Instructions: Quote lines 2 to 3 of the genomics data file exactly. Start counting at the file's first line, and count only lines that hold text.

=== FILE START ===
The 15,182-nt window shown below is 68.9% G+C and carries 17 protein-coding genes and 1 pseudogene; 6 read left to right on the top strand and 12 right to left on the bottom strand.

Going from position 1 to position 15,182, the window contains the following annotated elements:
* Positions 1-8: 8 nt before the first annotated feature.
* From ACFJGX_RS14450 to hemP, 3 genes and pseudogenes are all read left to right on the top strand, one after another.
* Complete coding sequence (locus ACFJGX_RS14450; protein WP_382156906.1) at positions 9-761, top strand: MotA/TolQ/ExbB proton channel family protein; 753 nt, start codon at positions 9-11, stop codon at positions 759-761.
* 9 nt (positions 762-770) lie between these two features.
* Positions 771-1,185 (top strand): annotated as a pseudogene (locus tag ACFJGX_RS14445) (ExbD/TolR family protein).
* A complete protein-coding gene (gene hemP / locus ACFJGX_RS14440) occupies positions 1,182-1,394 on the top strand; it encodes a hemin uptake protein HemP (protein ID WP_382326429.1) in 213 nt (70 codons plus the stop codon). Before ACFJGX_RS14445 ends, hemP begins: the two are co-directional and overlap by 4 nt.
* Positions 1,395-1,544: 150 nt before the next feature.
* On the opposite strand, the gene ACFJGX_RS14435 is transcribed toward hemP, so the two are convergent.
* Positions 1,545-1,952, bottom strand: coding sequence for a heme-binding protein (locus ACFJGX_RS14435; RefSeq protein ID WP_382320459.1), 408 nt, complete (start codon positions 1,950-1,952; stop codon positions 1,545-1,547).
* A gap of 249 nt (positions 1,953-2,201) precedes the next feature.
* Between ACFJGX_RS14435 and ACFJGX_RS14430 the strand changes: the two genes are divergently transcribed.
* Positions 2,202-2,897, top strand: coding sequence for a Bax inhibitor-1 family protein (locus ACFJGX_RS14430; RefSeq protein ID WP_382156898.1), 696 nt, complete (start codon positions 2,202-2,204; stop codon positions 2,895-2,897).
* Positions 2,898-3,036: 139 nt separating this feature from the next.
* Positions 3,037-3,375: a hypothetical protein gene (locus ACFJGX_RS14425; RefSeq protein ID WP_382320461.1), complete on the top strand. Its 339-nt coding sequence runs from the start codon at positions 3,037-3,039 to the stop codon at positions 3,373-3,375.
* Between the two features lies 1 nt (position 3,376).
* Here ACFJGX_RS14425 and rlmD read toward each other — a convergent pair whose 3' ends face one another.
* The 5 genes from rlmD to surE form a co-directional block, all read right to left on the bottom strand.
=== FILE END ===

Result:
Going from position 1 to position 15,182, the window contains the following annotated elements:
* Positions 1-8: 8 nt before the first annotated feature.